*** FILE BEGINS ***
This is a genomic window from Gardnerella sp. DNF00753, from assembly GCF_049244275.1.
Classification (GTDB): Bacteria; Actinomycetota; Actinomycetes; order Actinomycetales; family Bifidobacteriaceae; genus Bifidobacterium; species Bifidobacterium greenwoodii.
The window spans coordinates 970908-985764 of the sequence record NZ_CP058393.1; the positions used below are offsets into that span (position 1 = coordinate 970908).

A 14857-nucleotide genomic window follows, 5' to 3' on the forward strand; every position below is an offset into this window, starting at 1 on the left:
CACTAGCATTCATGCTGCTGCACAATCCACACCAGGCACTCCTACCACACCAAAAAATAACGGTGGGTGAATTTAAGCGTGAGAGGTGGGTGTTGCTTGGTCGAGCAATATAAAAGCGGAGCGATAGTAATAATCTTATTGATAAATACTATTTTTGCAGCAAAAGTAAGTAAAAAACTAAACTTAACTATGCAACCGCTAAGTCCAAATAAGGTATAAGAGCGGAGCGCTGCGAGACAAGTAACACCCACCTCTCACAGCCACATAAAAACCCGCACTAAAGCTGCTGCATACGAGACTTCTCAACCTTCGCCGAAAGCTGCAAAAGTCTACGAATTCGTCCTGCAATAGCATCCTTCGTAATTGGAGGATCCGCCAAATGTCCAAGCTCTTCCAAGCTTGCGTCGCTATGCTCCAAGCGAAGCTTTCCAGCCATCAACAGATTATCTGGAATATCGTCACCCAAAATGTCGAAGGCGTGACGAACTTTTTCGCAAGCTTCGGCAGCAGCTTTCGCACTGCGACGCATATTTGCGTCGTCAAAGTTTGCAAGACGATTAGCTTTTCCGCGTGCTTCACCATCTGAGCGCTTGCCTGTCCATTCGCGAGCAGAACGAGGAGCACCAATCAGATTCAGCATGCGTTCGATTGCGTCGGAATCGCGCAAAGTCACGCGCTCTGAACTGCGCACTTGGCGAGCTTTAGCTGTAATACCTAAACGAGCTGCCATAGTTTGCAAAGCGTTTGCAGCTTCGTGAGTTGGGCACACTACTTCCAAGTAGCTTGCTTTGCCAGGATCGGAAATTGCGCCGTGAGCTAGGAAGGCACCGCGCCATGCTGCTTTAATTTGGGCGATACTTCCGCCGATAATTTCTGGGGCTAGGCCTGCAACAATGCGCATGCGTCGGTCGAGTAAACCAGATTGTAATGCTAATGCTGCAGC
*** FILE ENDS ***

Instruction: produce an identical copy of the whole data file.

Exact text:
This is a genomic window from Gardnerella sp. DNF00753, from assembly GCF_049244275.1.
Classification (GTDB): Bacteria; Actinomycetota; Actinomycetes; order Actinomycetales; family Bifidobacteriaceae; genus Bifidobacterium; species Bifidobacterium greenwoodii.
The window spans coordinates 970908-985764 of the sequence record NZ_CP058393.1; the positions used below are offsets into that span (position 1 = coordinate 970908).

A 14857-nucleotide genomic window follows, 5' to 3' on the forward strand; every position below is an offset into this window, starting at 1 on the left:
CACTAGCATTCATGCTGCTGCACAATCCACACCAGGCACTCCTACCACACCAAAAAATAACGGTGGGTGAATTTAAGCGTGAGAGGTGGGTGTTGCTTGGTCGAGCAATATAAAAGCGGAGCGATAGTAATAATCTTATTGATAAATACTATTTTTGCAGCAAAAGTAAGTAAAAAACTAAACTTAACTATGCAACCGCTAAGTCCAAATAAGGTATAAGAGCGGAGCGCTGCGAGACAAGTAACACCCACCTCTCACAGCCACATAAAAACCCGCACTAAAGCTGCTGCATACGAGACTTCTCAACCTTCGCCGAAAGCTGCAAAAGTCTACGAATTCGTCCTGCAATAGCATCCTTCGTAATTGGAGGATCCGCCAAATGTCCAAGCTCTTCCAAGCTTGCGTCGCTATGCTCCAAGCGAAGCTTTCCAGCCATCAACAGATTATCTGGAATATCGTCACCCAAAATGTCGAAGGCGTGACGAACTTTTTCGCAAGCTTCGGCAGCAGCTTTCGCACTGCGACGCATATTTGCGTCGTCAAAGTTTGCAAGACGATTAGCTTTTCCGCGTGCTTCACCATCTGAGCGCTTGCCTGTCCATTCGCGAGCAGAACGAGGAGCACCAATCAGATTCAGCATGCGTTCGATTGCGTCGGAATCGCGCAAAGTCACGCGCTCTGAACTGCGCACTTGGCGAGCTTTAGCTGTAATACCTAAACGAGCTGCCATAGTTTGCAAAGCGTTTGCAGCTTCGTGAGTTGGGCACACTACTTCCAAGTAGCTTGCTTTGCCAGGATCGGAAATTGCGCCGTGAGCTAGGAAGGCACCGCGCCATGCTGCTTTAATTTGGGCGATACTTCCGCCGATAATTTCTGGGGCTAGGCCTGCAACAATGCGCATGCGTCGGTCGAGTAAACCAGATTGTAATGCTAATGCTGCAGC